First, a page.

Record (as in "number of records"): In a database such as the YOR database, this represents a single observation or grow report. Most of our statistical analyses of the YOR data are based on approximately 140-160 grow reports, or database records.
Regression: This is a fairly powerful multivariate statistical modeling technique that is employed to try to understand the simultaneous influences of multiple predictor variables (thus the term multivariate) on a dependent variable of interest (e.g., crop yield). While a simple correlation analysis examines the influence of a single predictor in isolation, a regression model examines influences of two or more predictors simultaneously.
Thus, regression is more powerful and accurate than simple correlation analysis, because it is able to statistically "control for" other predictors' influences when determining the unique influence of a given predictor. This helps us to "unconfound" or tease apart multiple influences, so that we can better determine which variables are really important(See also confounding and control.)
The general mathematical form of the linear regression equation for a single predictor variable is:
Y = aX + b
where Y = the predicted value of the dependent variable (e.g., crop yield), X is the value of the predictor variable (e.g., lumens), a is the regression coefficient for the predictor variable, and b is a constant. When we have more than one predictor, the equation takes the form:
Y = a1X1 + a2X2 . . . + anXn + b
so that the predicted value of the dependent variable is a linear combination of the values of the predictors multiplied by their respective regression coefficients, plus a constant term.
Scatterplot: This is a simple graph which shows the relationship between a variable on the X-axis (horizontal axis) and a variable on the Y-axis (vertical axis) by placing a dot or other marker in the graph to represent each intersection of the two dimensions in our data. For example, in the section of our analysis where we show the results of the final regression model, we show a scatterplot graph indicating the relationship or correspondence between actual crop yield (on the X-axis) and predicted crop yield (on the Y-axis). Each dot in the scatterplot represents the intersection of the X and Y values for a single grow report.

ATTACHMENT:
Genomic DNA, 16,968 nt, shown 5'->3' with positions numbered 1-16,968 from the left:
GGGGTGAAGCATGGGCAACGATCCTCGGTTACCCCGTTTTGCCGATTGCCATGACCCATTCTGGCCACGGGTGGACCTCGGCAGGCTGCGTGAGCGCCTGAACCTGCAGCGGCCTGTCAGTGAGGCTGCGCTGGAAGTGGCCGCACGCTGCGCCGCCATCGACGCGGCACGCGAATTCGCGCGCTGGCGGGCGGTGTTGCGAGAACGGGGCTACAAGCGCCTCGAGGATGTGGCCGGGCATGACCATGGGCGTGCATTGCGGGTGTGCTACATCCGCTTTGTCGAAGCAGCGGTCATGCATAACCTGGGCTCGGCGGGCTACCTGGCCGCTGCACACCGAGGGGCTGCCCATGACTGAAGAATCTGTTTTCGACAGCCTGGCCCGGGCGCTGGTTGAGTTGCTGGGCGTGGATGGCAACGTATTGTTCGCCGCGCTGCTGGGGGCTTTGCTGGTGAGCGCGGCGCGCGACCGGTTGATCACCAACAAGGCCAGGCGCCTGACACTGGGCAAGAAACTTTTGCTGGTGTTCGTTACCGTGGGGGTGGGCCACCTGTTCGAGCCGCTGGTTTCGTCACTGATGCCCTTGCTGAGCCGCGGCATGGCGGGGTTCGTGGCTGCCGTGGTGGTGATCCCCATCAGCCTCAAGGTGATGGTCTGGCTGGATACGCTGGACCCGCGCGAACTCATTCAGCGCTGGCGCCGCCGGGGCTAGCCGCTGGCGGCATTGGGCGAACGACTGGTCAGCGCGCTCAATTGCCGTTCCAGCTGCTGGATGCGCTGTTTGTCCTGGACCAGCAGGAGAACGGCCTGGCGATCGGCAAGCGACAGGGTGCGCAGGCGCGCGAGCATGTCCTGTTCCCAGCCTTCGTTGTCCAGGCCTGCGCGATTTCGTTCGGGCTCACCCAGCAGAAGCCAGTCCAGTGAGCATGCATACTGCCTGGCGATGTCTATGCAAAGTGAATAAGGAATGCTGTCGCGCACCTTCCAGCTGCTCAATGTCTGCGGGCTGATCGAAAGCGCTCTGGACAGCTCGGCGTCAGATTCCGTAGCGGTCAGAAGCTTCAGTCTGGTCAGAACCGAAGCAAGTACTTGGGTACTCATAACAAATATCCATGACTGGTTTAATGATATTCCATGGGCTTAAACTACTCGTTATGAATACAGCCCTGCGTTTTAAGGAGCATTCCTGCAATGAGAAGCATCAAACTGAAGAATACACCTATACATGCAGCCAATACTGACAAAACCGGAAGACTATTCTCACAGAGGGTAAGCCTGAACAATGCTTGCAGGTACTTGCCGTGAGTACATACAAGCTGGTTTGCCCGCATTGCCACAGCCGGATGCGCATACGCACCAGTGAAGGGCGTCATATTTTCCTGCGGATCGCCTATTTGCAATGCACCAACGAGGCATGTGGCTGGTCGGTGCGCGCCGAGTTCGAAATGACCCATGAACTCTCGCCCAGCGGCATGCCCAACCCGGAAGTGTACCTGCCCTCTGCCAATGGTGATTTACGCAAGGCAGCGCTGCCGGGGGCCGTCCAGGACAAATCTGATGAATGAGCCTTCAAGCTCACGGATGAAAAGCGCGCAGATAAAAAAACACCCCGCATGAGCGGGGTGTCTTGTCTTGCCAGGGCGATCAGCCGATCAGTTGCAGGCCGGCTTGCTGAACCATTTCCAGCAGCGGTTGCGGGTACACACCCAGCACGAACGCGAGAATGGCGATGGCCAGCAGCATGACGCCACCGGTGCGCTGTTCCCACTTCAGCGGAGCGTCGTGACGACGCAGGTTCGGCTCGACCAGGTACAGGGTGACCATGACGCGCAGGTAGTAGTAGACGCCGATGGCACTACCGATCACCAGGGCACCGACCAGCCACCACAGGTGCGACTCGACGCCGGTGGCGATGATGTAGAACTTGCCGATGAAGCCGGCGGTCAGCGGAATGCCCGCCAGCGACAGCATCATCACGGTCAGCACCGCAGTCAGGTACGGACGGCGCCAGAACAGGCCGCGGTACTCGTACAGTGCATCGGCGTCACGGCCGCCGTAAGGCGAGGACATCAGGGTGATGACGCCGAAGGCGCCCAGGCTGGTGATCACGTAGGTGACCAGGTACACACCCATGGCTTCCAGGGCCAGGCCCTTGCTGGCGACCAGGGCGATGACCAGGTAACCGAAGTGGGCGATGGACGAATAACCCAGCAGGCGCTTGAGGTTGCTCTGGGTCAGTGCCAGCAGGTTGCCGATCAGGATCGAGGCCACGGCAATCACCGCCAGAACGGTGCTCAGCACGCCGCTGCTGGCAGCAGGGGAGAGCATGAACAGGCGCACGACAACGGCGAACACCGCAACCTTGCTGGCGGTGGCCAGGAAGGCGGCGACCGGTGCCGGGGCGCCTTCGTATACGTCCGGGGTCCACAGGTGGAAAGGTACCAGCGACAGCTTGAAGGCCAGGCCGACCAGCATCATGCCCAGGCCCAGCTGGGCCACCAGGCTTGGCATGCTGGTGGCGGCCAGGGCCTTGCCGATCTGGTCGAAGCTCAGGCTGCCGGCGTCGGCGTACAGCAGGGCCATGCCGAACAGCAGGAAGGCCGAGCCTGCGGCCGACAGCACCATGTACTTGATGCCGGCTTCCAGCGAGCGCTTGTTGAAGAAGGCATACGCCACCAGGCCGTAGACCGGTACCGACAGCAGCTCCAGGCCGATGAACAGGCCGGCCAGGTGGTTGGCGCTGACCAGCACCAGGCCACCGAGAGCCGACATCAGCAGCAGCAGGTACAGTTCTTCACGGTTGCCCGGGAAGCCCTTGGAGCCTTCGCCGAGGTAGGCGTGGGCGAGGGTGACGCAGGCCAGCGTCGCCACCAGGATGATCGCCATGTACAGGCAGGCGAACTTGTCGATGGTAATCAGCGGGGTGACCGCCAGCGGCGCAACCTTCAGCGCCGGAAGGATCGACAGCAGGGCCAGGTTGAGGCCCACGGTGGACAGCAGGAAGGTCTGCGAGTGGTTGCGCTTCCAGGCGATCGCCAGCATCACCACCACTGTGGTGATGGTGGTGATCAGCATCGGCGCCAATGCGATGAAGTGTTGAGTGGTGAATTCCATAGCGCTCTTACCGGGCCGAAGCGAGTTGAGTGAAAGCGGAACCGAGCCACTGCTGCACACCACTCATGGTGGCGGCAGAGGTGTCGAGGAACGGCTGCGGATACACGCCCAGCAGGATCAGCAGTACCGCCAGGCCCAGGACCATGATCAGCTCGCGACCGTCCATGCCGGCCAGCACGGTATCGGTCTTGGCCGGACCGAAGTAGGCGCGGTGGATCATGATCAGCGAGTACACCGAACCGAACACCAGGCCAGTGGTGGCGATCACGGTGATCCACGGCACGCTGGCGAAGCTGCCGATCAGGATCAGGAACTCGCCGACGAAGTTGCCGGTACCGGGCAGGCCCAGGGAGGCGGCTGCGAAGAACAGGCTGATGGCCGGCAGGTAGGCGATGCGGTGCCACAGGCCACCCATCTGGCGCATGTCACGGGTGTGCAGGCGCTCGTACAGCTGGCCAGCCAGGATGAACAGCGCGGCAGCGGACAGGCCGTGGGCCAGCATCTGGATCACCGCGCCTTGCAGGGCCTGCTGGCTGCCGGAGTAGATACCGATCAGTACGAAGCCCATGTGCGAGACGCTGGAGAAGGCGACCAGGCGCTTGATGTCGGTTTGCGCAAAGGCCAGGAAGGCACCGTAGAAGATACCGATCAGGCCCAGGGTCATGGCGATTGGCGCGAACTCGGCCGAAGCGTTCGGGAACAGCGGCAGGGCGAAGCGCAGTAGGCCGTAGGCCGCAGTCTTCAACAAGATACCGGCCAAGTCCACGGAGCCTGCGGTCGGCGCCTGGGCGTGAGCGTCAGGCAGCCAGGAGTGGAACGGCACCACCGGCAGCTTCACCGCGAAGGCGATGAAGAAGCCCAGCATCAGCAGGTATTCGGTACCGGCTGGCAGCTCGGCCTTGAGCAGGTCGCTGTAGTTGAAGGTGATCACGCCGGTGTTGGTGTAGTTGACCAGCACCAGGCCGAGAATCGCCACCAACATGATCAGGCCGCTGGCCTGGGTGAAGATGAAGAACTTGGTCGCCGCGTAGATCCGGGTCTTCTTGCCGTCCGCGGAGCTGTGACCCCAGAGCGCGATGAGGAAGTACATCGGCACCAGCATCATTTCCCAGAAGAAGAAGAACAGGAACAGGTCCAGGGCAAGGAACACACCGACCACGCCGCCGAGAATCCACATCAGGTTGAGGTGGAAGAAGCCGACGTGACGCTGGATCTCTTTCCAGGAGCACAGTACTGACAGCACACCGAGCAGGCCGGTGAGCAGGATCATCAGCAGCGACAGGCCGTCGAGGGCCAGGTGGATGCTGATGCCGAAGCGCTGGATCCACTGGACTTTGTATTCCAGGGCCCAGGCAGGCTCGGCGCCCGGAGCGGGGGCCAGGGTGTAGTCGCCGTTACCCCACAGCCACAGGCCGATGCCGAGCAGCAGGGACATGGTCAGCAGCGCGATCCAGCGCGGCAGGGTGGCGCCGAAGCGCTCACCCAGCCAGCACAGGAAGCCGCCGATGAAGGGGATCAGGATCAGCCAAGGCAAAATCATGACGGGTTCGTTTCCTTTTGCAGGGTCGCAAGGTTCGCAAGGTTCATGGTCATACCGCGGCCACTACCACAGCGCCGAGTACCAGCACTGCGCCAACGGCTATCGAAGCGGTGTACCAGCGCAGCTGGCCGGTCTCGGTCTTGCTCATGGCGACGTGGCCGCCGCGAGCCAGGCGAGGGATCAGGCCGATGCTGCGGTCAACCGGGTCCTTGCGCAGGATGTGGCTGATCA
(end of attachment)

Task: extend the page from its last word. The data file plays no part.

The dots portrayed in this graph indicate a fairly good correspondence between actual and predicted crop yield (weight in grams per square foot), suggesting that we have a fairly good predictive regression model. In the scatterplot of actual vs. predicted crop yield, the pattern of dots tends to run from the lower left to the upper right, showing that as crop yields predicted by the model increase, so do actual reported crop yields in the grow reports.
Significant/significance (or statistically significant/statistical significance): This is a measure of the probability that a statistical finding is spurious (has occurred by chance). It is the inverse of statistical confidence. So if the level of statistical significance is .01, then the level of statistical confidence is .99 or 99%. Thus, a higher level of confidence, or a correspondingly lower significance value or probability that an outcome has occurred by chance, makes us more likely to believe that a statistical finding is genuine instead of spurious. In tables of statistical results, the significance level (sometimes labeled simply as "Sig.") is usually reported instead of the level of confidence. Thus, when we see a significance level of .001 in such a table, this means that we would expect the observed result to occur spuriously, or by chance, only about one out of a thousand times when examining a large number of samples drawn randomly from the larger statistical population. (See also confidence.)